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Urban Liquefaction and Lateral Spread Investigations and Mapping Session at SSA 2018 - Abstract

Date: 01/22/2018

On Behalf of Gregory de Pascale, University of Chile:

Dear colleagues,
If you are working on liquefaction and/or lateral spreading investigations and mapping, please consider submitting an abstract to the below session for the 2018 SSA annual meeting. Details about the session are below. Abstracts are due by 24 January. Thanks.
Urban Liquefaction and Lateral Spread Investigations and Mapping
Liquefaction and lateral spreading are major coseismic geohazards that have an especially large impact on lifelines, in particular when they occur in urban areas. A number of recent events (e.g. Christchurch, New Zealand and the recent 2017 Mexico City event) demonstrate that further geological and geotechnical investigations and models are required to better understand where liquefaction and lateral spreading will take place in order to avoid or design to mitigate these coseismic hazards. This session focuses on urban liquefaction and lateral spread investigations and mapping efforts to better understand occurrence and recurrence of this strong-ground motion derived geohazard. The field of liquefaction hazard mapping has advanced substantially since initial projects in the 1980s through 1990s established the practice. This session is focused on reviewing advances brought about by documentation of effects from earthquakes over the past few decades and ongoing advances and application of new technologies and analytical understanding.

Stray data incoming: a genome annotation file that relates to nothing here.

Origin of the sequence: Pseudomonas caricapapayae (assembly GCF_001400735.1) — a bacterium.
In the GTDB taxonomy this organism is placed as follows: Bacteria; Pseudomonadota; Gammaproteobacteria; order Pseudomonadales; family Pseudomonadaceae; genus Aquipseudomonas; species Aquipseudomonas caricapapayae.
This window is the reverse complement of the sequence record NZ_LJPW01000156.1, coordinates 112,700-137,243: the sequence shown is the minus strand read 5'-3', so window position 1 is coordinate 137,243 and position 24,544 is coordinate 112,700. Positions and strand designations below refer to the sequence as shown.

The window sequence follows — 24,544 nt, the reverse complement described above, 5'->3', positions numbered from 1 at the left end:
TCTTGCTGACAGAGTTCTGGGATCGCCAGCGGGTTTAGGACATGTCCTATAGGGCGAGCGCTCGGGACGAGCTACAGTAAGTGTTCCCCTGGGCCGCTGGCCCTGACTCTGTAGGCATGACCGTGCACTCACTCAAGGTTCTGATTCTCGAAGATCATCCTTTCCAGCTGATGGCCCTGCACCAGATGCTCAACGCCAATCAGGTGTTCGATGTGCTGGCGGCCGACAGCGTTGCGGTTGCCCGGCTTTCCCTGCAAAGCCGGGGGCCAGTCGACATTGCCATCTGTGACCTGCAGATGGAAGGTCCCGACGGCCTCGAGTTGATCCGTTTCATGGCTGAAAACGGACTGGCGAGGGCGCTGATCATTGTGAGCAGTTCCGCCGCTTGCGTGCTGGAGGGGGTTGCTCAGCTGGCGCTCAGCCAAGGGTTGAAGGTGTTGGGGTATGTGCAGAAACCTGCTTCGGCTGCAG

Specific topics of interest include integration of remote sensing exploration (lidar, satellite observations, etc) of recent liquefaction and laterals spreading, in addition to geological (trenching), geotechnical (CPT and drilling) and geophysical (e.g. shear wave, seismic reflection or refraction mapping, resistivity or radar) investigations to advance the predictive capabilities of hazard mapping. Also of interest are comparative studies between predictive hazard maps and actual occurrence of damaging liquefaction to assess the effectiveness of current mapping techniques.
Submission location here:
Session Conveners
Gregory P. De Pascale, University of Chile, <snowyknight@gmail.com>
Jeffrey Bachhuber, Pacific Gas & Electric, <JXBS@pge.com>

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